Nanotech pares platinum to cut catalysis costs

ANALYTICAL CHEMISTRY

Automobile manufacturers have well-established technology for adding an oxygen molecule to the toxic carbon monoxide from vehicles’ tailpipes, so that the output instead consists of CO2. Unfortunately, this active catalytic oxidation does not come chea...

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Making short work of long lignin molecules in pulp

POLYMERS

The stubborn polymer assortment of aromatic alcohols known as lignin continues to be a key factor limiting the efficiency of pulp and paper production. Although it gives physical strength to wood at the cellular level, lignin must be removed to produce secondary products such as paper or biofuel. The necessary processes demand harsh solvents and...

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Glorious graphene

MATERIALS CHEMISTRY

The paradoxical observation “less is more” applies perfectly to carbon, for if you think coal and diamonds are valuable, just wait to get your hands on a little bit of graphene. Ideally, this material consists of a single atomic layer of carbon atoms arranged with symmetrical bonds to form sheets. In their purest form, such...

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Energy solutions for the developing world

ALTERNATIVE ENERGY

While the industrialized countries of the world eagerly seek ways to cut back on their energy consumption, developing nations face a different challenge — ramping up their energy output as quickly and efficiently as possible. “It takes energy to improve people’s standard of living,” says Federico Rosei, a professor at Montreal’s Institut national de la...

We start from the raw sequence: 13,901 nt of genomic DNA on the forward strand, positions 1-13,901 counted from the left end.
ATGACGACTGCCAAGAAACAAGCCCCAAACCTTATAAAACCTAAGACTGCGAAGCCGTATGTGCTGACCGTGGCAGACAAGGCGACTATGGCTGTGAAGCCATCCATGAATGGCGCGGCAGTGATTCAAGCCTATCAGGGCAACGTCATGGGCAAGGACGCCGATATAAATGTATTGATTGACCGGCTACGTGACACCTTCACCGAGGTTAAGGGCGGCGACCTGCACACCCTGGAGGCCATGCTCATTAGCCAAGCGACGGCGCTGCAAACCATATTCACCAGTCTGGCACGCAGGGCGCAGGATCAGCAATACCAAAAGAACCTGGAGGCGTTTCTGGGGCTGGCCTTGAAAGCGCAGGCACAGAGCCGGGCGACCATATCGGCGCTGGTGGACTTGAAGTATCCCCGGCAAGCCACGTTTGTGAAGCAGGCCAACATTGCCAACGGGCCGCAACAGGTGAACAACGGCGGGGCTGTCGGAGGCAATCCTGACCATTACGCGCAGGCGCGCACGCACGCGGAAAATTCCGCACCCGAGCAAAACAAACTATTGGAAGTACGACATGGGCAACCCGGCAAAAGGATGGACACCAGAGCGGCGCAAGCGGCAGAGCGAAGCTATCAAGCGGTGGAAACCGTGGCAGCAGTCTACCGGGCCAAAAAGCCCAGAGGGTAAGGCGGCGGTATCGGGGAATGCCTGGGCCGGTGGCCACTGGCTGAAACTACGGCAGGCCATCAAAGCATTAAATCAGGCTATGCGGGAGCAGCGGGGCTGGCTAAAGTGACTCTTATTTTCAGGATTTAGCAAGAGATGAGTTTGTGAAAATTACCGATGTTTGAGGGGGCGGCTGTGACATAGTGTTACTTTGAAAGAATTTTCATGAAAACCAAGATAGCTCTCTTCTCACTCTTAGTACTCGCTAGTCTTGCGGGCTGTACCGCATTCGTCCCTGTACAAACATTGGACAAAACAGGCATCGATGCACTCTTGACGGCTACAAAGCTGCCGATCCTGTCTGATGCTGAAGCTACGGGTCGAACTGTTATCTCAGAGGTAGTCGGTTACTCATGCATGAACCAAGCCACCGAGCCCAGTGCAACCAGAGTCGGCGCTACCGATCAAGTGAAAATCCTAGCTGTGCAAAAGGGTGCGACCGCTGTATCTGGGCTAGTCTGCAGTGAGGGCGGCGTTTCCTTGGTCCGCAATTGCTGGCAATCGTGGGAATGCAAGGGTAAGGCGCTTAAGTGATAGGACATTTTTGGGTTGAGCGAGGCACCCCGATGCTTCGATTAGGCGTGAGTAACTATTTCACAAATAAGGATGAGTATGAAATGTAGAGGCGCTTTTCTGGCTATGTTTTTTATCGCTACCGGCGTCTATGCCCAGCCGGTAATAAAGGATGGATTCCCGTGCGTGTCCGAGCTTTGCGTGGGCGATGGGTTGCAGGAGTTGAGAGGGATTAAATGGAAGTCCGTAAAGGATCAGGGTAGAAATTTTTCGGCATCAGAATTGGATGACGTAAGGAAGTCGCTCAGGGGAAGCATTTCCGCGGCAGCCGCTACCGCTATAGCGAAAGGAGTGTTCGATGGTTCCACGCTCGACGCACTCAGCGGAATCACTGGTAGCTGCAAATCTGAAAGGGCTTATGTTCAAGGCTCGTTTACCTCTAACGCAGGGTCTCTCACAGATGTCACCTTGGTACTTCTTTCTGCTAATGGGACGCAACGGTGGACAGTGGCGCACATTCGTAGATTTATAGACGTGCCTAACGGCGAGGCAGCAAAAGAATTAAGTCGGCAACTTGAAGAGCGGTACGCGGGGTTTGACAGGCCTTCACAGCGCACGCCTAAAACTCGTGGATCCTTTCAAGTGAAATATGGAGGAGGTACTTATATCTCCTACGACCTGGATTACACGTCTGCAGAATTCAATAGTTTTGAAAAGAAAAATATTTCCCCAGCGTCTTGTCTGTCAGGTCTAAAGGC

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A new gold standard of healing with crystalline polymers

NANOTECHNOLOGY

How convenient it would be if we could convince a torn piece of material to return to its undamaged state. Université de Sherbrooke chemist Yue Zhao has been able to purchase just such convenience with some vanishingly small amounts of gold. The substance in question is gold nanoparticles or nanorods, which are inserted into a thin...

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Testing for banned substances in athletes ups its game

ANALYTICAL CHEMISTRY

Just as athletes commit to becoming faster and stronger than ever, so too do the authorities testing these competitors for banned substances. For just that reason, the World Anti-Doping Agency has supported the work of chemist Janusz Pawliszyn of the University of Waterloo in Ontario, who has shown how to make the organization’s testing regime more efficient than ever before.

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